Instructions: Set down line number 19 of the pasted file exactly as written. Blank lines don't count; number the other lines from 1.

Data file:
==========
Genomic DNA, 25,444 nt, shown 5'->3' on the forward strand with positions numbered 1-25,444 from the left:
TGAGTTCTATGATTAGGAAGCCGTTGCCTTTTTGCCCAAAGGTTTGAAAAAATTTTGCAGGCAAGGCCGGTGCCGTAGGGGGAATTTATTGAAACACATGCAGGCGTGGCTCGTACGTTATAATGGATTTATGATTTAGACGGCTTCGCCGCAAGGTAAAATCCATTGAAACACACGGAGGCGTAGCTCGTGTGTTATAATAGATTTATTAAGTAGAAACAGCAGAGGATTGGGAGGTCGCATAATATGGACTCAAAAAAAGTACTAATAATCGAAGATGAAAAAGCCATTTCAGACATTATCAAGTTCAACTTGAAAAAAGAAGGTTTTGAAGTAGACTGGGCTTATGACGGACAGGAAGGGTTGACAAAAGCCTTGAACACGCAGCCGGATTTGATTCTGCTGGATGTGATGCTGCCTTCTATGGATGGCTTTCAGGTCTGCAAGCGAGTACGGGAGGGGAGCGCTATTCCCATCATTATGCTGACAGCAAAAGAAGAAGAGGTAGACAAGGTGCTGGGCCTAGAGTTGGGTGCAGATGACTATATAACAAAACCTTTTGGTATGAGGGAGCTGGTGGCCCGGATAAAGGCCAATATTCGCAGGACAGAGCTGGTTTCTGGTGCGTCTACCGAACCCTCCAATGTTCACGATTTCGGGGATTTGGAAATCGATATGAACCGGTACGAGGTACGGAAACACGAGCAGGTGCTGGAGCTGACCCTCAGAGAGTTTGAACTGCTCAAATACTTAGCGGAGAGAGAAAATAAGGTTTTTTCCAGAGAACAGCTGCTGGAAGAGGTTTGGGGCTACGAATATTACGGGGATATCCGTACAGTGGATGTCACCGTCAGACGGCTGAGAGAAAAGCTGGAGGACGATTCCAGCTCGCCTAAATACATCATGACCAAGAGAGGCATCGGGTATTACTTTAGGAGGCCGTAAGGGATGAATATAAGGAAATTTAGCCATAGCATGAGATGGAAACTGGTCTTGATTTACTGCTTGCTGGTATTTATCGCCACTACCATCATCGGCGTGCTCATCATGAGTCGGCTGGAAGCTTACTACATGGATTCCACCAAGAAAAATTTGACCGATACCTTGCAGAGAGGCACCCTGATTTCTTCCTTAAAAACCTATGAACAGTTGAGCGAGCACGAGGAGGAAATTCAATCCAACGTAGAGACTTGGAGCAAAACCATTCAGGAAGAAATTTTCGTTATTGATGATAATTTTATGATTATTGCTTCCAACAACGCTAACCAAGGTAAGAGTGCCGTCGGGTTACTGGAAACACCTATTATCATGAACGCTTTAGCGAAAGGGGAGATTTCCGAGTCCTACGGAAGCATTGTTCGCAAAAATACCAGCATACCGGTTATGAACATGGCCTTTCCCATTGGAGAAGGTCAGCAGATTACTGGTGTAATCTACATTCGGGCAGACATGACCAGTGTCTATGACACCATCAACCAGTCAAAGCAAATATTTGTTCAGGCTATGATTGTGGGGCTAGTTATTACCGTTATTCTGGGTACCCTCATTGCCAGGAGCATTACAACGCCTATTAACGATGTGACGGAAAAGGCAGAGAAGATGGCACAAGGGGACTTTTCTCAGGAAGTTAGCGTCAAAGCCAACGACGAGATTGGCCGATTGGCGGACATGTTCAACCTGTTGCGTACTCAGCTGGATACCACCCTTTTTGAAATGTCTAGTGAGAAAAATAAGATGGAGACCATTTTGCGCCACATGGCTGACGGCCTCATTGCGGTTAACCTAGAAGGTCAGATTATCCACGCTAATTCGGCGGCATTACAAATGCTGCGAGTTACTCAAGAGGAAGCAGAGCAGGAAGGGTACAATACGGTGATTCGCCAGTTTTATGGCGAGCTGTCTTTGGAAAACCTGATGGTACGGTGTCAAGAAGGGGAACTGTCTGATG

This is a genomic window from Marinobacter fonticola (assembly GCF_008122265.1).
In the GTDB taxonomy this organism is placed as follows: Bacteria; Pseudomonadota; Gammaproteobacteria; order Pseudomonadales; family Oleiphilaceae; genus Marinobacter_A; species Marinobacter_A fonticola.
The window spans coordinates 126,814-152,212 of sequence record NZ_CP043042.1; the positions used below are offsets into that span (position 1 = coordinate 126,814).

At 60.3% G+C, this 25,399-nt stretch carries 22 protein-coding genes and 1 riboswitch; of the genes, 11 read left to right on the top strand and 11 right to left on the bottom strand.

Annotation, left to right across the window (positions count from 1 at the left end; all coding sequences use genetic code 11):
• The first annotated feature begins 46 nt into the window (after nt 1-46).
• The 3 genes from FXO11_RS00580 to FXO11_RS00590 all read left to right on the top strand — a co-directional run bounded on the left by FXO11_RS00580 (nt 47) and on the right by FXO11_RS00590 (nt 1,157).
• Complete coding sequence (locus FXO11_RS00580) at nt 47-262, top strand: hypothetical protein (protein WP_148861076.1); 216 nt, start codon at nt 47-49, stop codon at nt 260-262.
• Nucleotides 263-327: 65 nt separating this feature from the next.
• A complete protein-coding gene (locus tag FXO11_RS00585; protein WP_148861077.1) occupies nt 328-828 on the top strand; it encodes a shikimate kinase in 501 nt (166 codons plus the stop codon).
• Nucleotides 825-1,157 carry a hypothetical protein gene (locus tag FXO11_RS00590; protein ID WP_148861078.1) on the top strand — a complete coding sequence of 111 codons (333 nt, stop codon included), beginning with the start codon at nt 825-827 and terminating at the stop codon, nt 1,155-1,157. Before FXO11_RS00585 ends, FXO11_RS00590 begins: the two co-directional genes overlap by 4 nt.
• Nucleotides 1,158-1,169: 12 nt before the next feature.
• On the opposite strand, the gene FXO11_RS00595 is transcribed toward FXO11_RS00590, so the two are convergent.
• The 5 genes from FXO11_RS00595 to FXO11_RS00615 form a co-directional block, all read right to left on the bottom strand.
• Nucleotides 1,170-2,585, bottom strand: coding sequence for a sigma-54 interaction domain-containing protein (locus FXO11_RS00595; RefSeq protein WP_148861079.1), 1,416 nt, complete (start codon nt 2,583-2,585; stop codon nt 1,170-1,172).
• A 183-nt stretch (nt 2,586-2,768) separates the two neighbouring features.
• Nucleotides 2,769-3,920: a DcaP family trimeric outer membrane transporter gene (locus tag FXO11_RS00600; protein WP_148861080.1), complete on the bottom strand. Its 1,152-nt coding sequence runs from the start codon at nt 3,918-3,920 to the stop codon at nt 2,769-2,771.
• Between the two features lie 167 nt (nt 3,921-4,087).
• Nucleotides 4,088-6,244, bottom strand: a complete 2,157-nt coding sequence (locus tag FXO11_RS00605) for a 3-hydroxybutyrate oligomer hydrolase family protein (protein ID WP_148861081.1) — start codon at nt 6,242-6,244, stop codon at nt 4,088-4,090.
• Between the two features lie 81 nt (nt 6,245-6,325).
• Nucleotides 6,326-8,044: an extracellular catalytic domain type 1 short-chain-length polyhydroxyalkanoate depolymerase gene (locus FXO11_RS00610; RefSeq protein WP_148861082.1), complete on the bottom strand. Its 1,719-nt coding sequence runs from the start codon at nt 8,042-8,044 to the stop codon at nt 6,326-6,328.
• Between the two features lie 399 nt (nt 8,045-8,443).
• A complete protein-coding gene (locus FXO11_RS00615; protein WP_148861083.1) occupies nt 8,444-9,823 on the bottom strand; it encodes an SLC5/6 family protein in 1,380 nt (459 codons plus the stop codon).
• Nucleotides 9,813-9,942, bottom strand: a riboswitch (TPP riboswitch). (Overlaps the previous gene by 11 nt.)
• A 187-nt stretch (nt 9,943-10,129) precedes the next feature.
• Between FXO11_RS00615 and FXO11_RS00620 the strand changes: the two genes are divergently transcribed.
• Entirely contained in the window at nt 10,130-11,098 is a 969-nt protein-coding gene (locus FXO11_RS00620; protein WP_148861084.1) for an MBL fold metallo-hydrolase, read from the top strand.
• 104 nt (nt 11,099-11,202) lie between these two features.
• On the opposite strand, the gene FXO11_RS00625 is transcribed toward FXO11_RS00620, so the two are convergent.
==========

• Nucleotides 2,769-3,920: a DcaP family trimeric outer membrane transporter gene (locus tag FXO11_RS00600; protein WP_148861080.1), complete on the bottom strand. Its 1,152-nt coding sequence runs from the start codon at nt 3,918-3,920 to the stop codon at nt 2,769-2,771.